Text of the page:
Insights: A Lesson on Grit from Tiger Woods

2 min. read
  • The 11th volume of Life in the Sun, Sunway Group's official e-newsletter focuses on the value of grit
  • Grit is defined as the combination of passion and perseverance for a singularly important goal

“The return to glory!” said a commentator as Tiger Woods calmly slots in his final putt at the 18th hole of the Augusta National. A euphoric Woods, in his traditional red shirt, picks up his ball before raising both arms in joy.

Continue Reading

It was his first major championship win since 2008 and his 15th major overall. It could well be one of the greatest sporting comebacks of all time. At 43, it is fair to say that it was both a physical and psychological achievement. One that included overcoming personal and professional adversity of battling successive injuries, surgeries and scandals. Of course, many of which had been self-inflicted. But it doesn’t make it any less impactful. With the win, Woods’ ranking jumped to the 6th in the world, up 1,193 spots in the World Golf Rankings in little more than a year.

Woods’ triumph reminds us of human frailties and how little control we have over certain aspects of our lives. But his victory also reminds us of how strong the human mind is. His win was a testament to the amount of “grit” aka: mental toughness he has.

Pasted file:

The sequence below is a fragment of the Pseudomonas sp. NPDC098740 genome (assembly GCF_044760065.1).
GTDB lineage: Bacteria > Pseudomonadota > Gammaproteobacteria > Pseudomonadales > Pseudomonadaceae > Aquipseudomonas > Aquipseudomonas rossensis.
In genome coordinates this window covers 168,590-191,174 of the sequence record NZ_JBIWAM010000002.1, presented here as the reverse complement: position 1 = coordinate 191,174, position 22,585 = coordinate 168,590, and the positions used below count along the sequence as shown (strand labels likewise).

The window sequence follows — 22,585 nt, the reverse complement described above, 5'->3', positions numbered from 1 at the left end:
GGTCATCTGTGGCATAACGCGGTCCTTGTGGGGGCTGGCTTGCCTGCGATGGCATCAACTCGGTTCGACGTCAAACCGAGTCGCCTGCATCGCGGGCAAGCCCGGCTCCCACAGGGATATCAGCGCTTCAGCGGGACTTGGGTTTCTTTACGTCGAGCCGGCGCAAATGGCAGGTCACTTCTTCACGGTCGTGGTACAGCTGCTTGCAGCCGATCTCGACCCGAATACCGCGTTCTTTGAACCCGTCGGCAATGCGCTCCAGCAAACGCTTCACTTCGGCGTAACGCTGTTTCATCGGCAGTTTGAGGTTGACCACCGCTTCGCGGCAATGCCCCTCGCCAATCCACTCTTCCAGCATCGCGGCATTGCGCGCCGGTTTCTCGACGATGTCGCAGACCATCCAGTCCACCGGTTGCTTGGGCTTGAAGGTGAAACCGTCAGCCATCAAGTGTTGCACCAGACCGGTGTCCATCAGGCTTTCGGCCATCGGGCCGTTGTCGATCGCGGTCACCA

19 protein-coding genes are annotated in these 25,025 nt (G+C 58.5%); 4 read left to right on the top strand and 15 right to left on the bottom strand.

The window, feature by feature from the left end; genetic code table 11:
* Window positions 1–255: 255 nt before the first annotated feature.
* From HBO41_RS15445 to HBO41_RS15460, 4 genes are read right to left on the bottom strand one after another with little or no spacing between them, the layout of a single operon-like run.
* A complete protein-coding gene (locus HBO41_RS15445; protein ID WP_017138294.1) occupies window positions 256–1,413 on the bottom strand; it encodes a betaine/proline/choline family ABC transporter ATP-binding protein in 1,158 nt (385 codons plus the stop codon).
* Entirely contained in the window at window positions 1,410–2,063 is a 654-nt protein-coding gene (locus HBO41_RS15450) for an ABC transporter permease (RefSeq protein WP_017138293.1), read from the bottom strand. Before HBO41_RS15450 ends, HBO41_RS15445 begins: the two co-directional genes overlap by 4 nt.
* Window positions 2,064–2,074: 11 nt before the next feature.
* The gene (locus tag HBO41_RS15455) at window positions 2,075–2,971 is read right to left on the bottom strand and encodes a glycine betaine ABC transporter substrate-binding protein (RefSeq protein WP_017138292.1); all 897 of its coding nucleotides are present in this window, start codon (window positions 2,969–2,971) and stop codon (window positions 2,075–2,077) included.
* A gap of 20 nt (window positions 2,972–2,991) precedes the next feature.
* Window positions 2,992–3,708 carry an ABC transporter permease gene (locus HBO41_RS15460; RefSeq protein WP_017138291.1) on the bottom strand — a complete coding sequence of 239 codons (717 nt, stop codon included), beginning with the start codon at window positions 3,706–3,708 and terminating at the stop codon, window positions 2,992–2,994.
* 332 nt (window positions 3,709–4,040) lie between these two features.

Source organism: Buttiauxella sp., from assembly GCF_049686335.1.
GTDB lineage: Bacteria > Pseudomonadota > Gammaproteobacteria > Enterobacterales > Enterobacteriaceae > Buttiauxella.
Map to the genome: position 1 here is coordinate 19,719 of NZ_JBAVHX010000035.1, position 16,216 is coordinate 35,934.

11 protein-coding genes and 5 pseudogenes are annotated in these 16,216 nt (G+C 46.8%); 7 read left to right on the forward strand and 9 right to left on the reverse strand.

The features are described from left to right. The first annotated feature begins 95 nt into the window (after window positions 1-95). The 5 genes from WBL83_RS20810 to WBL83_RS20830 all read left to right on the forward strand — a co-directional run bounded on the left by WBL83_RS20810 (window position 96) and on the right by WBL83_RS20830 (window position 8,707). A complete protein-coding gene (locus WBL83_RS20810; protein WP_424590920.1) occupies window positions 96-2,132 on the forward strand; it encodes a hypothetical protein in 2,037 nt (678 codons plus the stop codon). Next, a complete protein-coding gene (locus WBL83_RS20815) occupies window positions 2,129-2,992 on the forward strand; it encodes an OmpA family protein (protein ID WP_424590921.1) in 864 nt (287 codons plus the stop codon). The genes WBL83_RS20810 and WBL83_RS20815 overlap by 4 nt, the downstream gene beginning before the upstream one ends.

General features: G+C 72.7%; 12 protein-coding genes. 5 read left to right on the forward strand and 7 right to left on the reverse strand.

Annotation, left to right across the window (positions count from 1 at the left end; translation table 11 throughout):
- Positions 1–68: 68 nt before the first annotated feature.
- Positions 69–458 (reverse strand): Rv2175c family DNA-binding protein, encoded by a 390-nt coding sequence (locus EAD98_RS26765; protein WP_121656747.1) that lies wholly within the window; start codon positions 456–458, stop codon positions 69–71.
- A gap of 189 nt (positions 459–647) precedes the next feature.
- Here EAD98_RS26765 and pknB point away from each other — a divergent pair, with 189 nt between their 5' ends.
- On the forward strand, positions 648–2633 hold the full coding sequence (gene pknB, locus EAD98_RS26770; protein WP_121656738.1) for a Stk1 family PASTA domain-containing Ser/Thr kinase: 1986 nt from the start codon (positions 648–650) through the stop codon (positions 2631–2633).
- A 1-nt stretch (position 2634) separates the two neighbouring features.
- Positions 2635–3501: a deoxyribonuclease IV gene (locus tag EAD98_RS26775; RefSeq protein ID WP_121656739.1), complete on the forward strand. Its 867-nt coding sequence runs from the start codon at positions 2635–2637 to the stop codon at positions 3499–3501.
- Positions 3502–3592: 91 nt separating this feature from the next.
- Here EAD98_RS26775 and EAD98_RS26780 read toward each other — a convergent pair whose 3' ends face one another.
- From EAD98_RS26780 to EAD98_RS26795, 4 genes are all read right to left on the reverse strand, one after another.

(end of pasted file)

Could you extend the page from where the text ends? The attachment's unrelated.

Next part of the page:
According to American psychologist Angela Duckworth, grit is defined as a “combination of passion and perseverance for a singularly important goal,” the commitment to finishing what you have started and the willingness and desire to survive harsh setbacks and unpleasant practices.

Even if you aren’t a huge fan of Woods, you got to give it to him, his win was one for the history books. It’s time we apply some grit to our work lives and personal lives so we, too, can achieve our desired goals no matter how difficult life is. As the saying goes: “when the going gets tough, the tough gets going.” The 11th issue of Life in the Sun, the official Sunway Group e-newsletter ,will focus on grit.

”Show Less”